English rock violinist
"To me honesty is the most important thing with music. You just play and perform what you feel from the heart."
Busker and fiddler extraordinaire, Ed Alleyne-Johnson is best-known for his performances with New Model Army, although he has lately recorded a number of haunting albums on his own.
Born in Liverpool, he went on to Oxford University to study fine art, and began playing in the pubs and clubs around the area. Once he had completed his education, he took off for Europe with his home-made electric violin and all the paraphernalia needed to busk. During his travels he refined the style he had developed in England, which involved layering sounds one atop another. Fending off his critics, he said "It's continuing a tradition really. I've always thought people like Vivaldi and Bach, if digital delays had been around in their day, they'd have used them." Whether he is right or wrong, one thing is for certain - the 'soulless' technology he used produced a unique and haunting sound.
In 1989 he was approached by New Model Army to play on their single Vagabonds, and later on the album Thunder and Consolation. The five-year stint with the band took him all over the world, playing both violin and keyboards at some 500 concerts. He also recorded with the band on Impurity, Raw Melody Men and Living In The Rose, starting work on his own solo recording career in 1992.
In 1994 he teamed up with an old school friend, Denyze D'Arcy, who had lived at the other end of the street in his youth. While Ed was travelling the world, she had stayed in Liverpool, working with local bands and earning herself a reputation as a singer/songwriter. Although they had met before, when Denyze was playing saxophone at a school dance, this time it was for real. They married and settled in Liverpool, writing, recording and performing together. Although they still tour and play the big venues, Ed may still be seen where his roots are, playing to street audiences in his home town.
In the studio, Ed is an accomplished musician. Live, he is an superb performer - using a variety of effects pedals and creating layer upon layer of simple melodies, he gradually builds up haunting, ethereal pieces which build in depth to become so much greater than their components parts. He constructs a virtual orchestra, which shows many influences from chamber music onward. His first album has many elements drawn from Eastern European and North African sources, woven into a tapestry of hypnotic sound.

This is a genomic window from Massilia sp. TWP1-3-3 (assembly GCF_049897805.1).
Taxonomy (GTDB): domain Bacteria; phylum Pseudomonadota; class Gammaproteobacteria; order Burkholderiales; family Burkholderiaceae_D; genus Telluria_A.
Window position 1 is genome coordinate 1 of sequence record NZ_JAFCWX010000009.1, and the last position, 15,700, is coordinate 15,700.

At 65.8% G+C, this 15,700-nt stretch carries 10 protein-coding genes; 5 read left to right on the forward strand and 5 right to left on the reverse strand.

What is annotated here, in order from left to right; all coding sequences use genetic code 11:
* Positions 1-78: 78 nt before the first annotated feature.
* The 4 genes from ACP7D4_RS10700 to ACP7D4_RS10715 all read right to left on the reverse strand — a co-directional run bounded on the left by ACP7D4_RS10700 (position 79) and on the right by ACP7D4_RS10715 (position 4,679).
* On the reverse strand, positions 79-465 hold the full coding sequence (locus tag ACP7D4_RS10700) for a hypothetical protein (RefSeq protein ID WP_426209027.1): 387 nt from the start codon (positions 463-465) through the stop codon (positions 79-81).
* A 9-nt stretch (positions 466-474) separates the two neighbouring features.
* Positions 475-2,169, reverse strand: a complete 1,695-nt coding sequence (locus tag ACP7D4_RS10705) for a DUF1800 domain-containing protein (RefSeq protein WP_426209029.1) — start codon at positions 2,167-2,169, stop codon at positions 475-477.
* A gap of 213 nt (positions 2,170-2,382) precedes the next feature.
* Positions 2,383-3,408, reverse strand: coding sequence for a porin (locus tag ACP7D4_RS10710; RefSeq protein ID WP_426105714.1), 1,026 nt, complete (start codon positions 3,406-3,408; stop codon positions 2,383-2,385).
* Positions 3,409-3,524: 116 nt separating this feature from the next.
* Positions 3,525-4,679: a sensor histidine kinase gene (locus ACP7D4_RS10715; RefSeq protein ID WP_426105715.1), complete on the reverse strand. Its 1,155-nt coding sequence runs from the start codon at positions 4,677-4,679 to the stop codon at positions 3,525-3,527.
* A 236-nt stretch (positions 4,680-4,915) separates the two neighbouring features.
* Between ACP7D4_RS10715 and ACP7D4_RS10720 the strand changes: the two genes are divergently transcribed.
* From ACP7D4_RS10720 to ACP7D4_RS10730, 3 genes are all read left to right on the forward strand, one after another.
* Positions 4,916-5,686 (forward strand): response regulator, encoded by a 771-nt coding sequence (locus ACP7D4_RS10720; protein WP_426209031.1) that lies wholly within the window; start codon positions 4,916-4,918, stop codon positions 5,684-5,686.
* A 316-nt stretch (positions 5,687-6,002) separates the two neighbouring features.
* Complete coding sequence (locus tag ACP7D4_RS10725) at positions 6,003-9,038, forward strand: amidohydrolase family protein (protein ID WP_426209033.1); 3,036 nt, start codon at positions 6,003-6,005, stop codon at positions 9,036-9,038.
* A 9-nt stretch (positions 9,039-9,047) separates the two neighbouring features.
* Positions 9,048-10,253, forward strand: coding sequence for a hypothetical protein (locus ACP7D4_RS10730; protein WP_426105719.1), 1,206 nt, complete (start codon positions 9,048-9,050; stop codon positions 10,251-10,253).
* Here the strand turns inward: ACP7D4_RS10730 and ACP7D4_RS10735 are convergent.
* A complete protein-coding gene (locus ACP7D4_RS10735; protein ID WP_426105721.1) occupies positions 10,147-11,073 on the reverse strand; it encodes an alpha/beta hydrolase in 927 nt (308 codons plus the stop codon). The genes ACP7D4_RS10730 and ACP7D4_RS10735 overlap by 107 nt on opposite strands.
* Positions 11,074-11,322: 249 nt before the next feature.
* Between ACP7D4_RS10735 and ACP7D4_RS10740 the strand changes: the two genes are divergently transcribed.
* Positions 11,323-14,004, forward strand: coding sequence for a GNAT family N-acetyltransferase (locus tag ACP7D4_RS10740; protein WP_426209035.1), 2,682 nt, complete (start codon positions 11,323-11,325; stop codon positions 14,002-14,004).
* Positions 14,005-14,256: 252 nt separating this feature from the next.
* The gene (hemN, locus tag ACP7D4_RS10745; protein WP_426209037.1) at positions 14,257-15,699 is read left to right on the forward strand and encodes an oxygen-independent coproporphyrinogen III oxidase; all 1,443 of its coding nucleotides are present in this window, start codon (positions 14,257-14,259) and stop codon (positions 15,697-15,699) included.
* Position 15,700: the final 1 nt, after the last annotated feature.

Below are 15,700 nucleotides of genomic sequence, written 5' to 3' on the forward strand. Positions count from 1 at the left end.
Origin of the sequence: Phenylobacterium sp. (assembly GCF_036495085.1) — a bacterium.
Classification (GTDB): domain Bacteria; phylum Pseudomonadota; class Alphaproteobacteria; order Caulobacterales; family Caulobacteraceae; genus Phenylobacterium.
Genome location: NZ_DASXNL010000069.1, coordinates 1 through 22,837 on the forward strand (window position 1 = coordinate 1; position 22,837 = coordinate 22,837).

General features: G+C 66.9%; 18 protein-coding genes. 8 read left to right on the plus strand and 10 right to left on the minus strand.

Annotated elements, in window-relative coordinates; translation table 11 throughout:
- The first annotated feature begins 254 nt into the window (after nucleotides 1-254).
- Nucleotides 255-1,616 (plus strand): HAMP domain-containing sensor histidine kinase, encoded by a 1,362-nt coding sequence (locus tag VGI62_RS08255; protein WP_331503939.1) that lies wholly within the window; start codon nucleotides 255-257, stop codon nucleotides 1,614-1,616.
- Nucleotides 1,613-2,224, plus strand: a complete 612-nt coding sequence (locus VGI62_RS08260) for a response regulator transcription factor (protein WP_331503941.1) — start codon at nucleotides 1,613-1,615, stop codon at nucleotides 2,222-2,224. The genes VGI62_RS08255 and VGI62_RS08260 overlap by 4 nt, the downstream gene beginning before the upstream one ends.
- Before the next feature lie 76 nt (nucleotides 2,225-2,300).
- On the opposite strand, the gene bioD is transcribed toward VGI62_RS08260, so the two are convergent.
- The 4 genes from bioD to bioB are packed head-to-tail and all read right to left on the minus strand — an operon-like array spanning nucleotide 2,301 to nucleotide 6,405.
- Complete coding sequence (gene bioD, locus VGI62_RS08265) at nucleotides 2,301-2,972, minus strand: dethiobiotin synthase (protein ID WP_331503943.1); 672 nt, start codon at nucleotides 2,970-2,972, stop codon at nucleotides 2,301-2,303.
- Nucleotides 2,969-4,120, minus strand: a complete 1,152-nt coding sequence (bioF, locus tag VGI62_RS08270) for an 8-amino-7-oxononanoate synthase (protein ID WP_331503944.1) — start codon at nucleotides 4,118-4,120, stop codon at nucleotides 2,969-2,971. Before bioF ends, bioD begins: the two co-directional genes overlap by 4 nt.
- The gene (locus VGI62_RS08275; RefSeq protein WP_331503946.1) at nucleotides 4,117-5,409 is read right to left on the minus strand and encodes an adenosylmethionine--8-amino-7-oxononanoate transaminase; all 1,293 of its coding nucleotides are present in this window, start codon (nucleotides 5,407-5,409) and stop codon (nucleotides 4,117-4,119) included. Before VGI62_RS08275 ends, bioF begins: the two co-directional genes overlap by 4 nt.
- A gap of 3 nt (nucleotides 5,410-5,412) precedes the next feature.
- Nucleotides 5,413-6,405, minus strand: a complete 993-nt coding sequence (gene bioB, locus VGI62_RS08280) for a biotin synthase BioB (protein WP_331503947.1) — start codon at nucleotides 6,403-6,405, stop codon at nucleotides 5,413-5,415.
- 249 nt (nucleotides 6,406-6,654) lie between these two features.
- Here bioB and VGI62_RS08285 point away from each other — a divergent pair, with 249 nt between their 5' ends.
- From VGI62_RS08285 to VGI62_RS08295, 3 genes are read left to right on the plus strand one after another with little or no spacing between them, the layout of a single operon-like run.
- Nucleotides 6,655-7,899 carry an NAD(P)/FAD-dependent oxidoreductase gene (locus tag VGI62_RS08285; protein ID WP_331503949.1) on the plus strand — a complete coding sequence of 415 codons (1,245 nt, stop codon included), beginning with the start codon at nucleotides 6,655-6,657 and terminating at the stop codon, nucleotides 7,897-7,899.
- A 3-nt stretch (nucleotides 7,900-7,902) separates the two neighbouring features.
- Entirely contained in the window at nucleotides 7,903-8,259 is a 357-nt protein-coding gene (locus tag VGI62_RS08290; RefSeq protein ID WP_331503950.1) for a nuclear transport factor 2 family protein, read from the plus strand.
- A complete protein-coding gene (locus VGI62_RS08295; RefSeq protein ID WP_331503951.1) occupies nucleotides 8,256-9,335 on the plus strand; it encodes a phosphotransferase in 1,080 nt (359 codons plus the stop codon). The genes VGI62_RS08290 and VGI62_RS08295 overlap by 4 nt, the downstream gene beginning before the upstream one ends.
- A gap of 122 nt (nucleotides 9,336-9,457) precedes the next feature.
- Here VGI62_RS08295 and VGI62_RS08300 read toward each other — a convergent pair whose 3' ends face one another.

I first became aware of him when he was busking in Nottingham, in about 1990. I heard what sounded like whale song, followed it to see this strange Pied Piper character, surrounded by an entranced audience of about fifty people. I stood and listened for what seemed like hours, rooted where I stood, hypnotised by the music and the man. His focus was total - he barely looked up, but swayed to his own music, as though he were a snake charmer caught in his own spell. When he had finished, there was silence, even on the busy street, then the audience applauded, dropped money in the hat and walked slowly away. I could not, I had to know who he was, whether he had recorded anything, so I asked him. He said there was something in the pipeline, told me his name. Two years later I heard that Purple Electric Violin Concerto had been released, and rushed to the store to buy it.
The Purple Violin
His trademark violin is one he built himself, after consulting many other musicians from a wide variety of music genres, notably Simon Nicol, Dave Swarbrick and Ric Sanders. It is unusual in that it combines the best of the violin and viola, with five strings, tuned C, G, D, A, E. Solidly built in oak, walnut and maple, he added an ebony fingerboard and incorporated a Zeta pickup The result is a unique instrument for a highly demanding musician. "It's got a very heavyweight body - if you compare it to a guitar it's like a Gibson Les Paul. You get a lot of sustain and some really good rock distortion sounds out of it."
As time has moved along, so has Ed - his collaboration with Denyze has developed his range yet further into writing songs, and although many feel that he has lost the magic of PEVC, he has gained much in range. That he still busks tells me that he has not lost the spark.